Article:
Griffith Creek project boosts pressure, capacity

Griffith Creek project boosts pressure, capacity

April 25th, 2011 by Ben Benton in News

BY THE NUMBERS

• $750,000: Project cost

• $600,000: Loan amount

• $150,000: Principal forgiveness/grant

• 20 years: Loan term

• 1.5 million: Gallons used per month by Griffith Utility District customers

• 19 percent: Rate increase to pay for loan

Source: Griffith Creek Utility District

About 470 residents on the edge of the Cumberland Plateau will benefit from a $750,000 project to improve water pressure and capacity in the Griffith Creek Utility District.

The utility, just west of Whitwell, Tenn., provides drinking water to parts of Grundy, Marion and Sequatchie counties.

The project is funded with a combination grant/loan to pay for a new booster station on state Highway 108, a 150,000-gallon storage tank and two pressure-reducing-valve stations on Pocket Road that will replace the existing single station, state officials said.

Utility board Commissioner Kathryn Reed said the project will answer some longtime needs.

"Hopefully, we'll see some improvement on pressure and we'll have a 24-hour supply of water," Reed said.

Project funding includes a 20-year, $600,000 interest-free loan, of which $150,000 will not have to be repaid, Tennessee Department of Environment and Conservation spokeswoman Meg Lockhart said.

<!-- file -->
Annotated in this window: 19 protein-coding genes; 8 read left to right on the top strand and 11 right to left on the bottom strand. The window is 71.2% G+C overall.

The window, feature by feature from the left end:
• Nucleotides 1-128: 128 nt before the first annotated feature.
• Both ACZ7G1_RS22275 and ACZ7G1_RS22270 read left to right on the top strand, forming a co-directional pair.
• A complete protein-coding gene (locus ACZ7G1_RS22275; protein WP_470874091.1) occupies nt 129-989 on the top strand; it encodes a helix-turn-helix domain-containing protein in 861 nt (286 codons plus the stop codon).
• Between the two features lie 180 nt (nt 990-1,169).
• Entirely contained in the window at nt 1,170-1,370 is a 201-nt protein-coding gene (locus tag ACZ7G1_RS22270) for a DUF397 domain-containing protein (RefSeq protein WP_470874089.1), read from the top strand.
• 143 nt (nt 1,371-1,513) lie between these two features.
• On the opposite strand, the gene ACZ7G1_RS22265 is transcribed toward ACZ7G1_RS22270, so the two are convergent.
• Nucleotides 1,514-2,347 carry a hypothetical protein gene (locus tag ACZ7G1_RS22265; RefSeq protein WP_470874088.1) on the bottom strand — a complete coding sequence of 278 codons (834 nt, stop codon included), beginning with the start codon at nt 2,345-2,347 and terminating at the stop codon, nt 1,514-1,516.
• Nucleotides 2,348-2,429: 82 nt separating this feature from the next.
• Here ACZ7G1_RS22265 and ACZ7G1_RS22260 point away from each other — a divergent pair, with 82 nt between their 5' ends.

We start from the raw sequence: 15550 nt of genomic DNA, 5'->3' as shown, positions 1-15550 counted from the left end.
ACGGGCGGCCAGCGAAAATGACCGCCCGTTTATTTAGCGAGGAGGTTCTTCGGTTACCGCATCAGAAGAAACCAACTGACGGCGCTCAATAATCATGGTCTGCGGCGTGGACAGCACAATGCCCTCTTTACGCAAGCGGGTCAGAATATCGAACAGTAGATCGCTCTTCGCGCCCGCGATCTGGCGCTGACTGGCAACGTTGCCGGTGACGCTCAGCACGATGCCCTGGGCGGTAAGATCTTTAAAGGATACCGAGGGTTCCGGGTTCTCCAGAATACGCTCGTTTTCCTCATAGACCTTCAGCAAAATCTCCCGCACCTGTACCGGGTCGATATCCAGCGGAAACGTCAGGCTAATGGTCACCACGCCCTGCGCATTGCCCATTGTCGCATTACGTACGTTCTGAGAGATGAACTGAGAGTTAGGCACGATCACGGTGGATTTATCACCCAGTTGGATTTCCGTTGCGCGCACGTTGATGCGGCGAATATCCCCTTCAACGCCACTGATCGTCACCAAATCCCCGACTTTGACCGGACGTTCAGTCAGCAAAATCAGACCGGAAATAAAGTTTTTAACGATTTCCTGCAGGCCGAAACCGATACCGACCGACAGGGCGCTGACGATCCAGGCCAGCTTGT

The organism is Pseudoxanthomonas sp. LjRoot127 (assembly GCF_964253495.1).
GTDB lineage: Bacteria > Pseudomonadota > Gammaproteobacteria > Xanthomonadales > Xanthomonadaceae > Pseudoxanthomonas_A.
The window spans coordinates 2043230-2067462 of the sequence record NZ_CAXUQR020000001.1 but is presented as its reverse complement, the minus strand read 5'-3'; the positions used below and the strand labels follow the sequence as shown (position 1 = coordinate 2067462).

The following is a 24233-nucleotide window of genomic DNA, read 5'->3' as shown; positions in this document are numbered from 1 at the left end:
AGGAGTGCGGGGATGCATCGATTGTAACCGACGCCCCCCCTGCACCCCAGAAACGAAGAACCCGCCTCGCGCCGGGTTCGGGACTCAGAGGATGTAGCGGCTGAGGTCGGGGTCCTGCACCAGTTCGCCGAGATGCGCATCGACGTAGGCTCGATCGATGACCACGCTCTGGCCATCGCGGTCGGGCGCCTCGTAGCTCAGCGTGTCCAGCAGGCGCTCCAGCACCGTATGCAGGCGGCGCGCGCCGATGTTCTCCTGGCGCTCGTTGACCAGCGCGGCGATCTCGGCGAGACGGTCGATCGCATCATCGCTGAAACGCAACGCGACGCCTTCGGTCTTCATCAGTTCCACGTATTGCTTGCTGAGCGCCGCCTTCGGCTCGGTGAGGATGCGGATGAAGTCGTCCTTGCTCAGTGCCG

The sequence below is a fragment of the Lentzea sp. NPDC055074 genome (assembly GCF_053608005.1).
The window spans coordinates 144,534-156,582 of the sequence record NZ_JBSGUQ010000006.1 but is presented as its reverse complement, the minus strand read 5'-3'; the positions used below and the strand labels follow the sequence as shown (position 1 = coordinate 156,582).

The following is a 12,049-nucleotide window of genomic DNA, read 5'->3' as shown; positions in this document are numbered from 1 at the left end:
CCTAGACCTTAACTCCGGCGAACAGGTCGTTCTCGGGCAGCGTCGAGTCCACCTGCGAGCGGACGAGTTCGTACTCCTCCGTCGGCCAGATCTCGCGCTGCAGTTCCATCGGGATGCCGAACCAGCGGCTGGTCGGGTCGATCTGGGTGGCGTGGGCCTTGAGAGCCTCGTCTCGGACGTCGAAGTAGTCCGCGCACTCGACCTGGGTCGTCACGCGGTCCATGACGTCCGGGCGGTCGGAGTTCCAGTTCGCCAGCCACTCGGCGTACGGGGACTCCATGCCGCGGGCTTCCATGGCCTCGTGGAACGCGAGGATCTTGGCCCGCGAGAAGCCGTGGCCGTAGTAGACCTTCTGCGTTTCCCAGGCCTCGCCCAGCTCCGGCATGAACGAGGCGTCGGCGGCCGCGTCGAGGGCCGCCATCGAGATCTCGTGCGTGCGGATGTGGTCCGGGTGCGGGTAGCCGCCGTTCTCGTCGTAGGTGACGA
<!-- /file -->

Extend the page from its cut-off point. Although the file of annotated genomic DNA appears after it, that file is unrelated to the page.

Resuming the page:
It works out to an 80 percent/20-percent loan-grant, the best officials could hope for, Lockhart said.

"That loan is zero interest; you can't do better than that," Reed said.

But rates will go up 19 percent to pay for the improvements, utility district office manager Marsha Privett said.

She said the increase was implemented in two phases. The first increase in January raised rates from $25.56 to $27.59 for the first 1,500 gallons. In July, rates will increase to $31.56, Privett said.

Residents who attended community meetings held during planning asked questions about improvements, while others "were concerned about spending that amount of money and how we were going to pay for it," Privett said.

Several people complained about the rate increase, she said.

But residents will notice dramatic improvements to the system that has been plagued with pressure problems for at least 10 years, Privett said. And customers will have a reliable, around-the-clock water supply, she said.

Marion County Mayor John Graham said the improvements will answer past problems and pave the way for future growth.